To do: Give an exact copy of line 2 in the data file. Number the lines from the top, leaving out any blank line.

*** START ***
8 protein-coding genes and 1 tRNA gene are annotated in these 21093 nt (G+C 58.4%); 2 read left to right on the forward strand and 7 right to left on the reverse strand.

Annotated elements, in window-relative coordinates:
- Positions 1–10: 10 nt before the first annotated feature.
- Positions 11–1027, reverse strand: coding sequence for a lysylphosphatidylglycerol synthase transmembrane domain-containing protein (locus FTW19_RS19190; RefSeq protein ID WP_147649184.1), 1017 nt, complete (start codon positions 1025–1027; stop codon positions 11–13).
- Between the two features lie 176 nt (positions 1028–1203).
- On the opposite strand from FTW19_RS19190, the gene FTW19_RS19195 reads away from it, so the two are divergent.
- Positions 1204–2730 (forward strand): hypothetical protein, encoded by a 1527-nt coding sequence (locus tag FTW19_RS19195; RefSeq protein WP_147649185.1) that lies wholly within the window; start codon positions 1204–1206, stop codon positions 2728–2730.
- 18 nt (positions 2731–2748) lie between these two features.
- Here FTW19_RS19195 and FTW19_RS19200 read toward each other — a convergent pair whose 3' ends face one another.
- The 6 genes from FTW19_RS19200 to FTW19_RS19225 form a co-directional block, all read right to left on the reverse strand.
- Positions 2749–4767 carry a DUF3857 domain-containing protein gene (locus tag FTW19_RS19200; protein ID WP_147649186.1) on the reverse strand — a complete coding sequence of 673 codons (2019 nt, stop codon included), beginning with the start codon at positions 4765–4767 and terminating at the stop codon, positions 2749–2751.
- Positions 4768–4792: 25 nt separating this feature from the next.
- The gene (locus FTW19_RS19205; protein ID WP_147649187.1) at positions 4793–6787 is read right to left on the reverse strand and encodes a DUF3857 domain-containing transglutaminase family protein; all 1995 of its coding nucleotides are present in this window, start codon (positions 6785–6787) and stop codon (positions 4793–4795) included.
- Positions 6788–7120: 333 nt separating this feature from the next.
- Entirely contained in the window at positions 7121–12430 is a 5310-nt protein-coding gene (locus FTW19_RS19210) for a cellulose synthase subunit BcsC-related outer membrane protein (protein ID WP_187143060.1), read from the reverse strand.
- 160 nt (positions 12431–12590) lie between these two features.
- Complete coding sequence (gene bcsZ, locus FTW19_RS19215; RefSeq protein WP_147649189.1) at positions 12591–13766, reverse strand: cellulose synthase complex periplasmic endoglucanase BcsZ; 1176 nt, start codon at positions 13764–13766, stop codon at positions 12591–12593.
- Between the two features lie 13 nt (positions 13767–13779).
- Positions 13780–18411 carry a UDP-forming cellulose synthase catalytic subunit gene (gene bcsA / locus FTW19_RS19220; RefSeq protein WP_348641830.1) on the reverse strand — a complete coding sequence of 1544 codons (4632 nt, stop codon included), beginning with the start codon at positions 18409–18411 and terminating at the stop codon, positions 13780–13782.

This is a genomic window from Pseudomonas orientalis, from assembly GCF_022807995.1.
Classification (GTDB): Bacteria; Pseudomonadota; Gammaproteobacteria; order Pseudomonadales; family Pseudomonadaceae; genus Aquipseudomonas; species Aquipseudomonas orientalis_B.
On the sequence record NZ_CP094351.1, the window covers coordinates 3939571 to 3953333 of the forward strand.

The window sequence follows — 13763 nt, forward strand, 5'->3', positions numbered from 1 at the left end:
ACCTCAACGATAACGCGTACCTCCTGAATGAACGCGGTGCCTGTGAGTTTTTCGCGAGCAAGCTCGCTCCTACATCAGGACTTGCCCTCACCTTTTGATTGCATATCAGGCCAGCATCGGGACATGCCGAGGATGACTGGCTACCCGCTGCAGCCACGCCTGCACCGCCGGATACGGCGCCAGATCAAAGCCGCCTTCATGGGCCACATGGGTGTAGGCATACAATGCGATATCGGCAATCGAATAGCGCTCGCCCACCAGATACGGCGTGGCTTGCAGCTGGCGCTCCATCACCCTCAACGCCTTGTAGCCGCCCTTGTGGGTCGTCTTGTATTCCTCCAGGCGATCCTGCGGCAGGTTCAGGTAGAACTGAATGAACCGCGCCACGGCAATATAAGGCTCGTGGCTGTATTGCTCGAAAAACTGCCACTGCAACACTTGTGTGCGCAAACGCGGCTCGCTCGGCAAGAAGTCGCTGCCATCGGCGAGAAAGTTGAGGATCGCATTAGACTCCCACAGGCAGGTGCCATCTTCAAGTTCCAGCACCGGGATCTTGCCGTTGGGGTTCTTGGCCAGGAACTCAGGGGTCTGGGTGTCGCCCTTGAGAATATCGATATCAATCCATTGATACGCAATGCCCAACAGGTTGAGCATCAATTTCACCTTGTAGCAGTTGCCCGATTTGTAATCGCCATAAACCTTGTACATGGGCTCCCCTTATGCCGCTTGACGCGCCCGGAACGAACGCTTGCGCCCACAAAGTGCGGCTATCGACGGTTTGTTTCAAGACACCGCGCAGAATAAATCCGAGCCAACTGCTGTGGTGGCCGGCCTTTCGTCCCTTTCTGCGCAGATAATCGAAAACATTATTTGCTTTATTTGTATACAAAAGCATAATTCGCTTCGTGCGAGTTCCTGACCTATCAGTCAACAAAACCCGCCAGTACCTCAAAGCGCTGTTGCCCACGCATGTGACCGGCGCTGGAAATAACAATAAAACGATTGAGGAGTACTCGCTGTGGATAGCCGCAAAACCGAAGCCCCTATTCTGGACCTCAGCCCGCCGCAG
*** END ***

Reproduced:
Annotated elements, in window-relative coordinates: